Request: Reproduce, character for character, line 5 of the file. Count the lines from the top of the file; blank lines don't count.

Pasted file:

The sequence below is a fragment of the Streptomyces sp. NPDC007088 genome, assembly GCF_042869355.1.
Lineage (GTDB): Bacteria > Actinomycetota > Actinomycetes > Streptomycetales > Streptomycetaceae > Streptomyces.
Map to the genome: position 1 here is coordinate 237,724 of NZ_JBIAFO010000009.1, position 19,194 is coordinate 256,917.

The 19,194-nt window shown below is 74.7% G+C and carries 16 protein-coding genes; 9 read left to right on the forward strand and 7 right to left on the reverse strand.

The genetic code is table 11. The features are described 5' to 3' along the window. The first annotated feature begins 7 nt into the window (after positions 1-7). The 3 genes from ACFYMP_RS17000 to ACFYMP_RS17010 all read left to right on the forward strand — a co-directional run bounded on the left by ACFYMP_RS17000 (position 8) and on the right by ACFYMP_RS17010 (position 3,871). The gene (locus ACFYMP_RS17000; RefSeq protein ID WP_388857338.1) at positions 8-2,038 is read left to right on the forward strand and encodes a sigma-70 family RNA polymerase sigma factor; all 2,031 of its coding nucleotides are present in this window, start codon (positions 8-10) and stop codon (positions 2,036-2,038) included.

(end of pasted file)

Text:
The genetic code is table 11. The features are described 5' to 3' along the window. The first annotated feature begins 7 nt into the window (after positions 1-7). The 3 genes from ACFYMP_RS17000 to ACFYMP_RS17010 all read left to right on the forward strand — a co-directional run bounded on the left by ACFYMP_RS17000 (position 8) and on the right by ACFYMP_RS17010 (position 3,871). The gene (locus ACFYMP_RS17000; RefSeq protein ID WP_388857338.1) at positions 8-2,038 is read left to right on the forward strand and encodes a sigma-70 family RNA polymerase sigma factor; all 2,031 of its coding nucleotides are present in this window, start codon (positions 8-10) and stop codon (positions 2,036-2,038) included.